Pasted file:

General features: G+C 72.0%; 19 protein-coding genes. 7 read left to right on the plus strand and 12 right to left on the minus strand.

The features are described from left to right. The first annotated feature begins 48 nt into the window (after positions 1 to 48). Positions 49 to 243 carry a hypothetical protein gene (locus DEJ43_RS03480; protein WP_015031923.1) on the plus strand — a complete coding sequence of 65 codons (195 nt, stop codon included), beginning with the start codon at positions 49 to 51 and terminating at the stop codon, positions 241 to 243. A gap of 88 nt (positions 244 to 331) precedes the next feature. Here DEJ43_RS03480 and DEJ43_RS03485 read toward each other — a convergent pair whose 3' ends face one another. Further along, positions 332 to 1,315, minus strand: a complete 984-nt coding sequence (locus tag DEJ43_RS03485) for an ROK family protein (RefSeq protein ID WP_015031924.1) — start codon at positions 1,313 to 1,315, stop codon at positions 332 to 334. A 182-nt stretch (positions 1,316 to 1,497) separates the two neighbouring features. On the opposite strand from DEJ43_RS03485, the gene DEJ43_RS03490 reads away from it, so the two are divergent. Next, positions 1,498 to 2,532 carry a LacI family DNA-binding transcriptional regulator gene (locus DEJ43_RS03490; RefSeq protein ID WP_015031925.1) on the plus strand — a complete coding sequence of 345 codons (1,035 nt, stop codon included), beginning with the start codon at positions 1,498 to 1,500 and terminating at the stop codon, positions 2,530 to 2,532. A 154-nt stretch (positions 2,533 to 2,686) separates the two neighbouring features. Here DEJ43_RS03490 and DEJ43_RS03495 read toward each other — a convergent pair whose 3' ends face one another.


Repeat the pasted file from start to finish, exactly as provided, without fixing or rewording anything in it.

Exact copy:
General features: G+C 72.0%; 19 protein-coding genes. 7 read left to right on the plus strand and 12 right to left on the minus strand.

The features are described from left to right. The first annotated feature begins 48 nt into the window (after positions 1 to 48). Positions 49 to 243 carry a hypothetical protein gene (locus DEJ43_RS03480; protein WP_015031923.1) on the plus strand — a complete coding sequence of 65 codons (195 nt, stop codon included), beginning with the start codon at positions 49 to 51 and terminating at the stop codon, positions 241 to 243. A gap of 88 nt (positions 244 to 331) precedes the next feature. Here DEJ43_RS03480 and DEJ43_RS03485 read toward each other — a convergent pair whose 3' ends face one another. Further along, positions 332 to 1,315, minus strand: a complete 984-nt coding sequence (locus tag DEJ43_RS03485) for an ROK family protein (RefSeq protein ID WP_015031924.1) — start codon at positions 1,313 to 1,315, stop codon at positions 332 to 334. A 182-nt stretch (positions 1,316 to 1,497) separates the two neighbouring features. On the opposite strand from DEJ43_RS03485, the gene DEJ43_RS03490 reads away from it, so the two are divergent. Next, positions 1,498 to 2,532 carry a LacI family DNA-binding transcriptional regulator gene (locus DEJ43_RS03490; RefSeq protein ID WP_015031925.1) on the plus strand — a complete coding sequence of 345 codons (1,035 nt, stop codon included), beginning with the start codon at positions 1,498 to 1,500 and terminating at the stop codon, positions 2,530 to 2,532. A 154-nt stretch (positions 2,533 to 2,686) separates the two neighbouring features. Here DEJ43_RS03490 and DEJ43_RS03495 read toward each other — a convergent pair whose 3' ends face one another.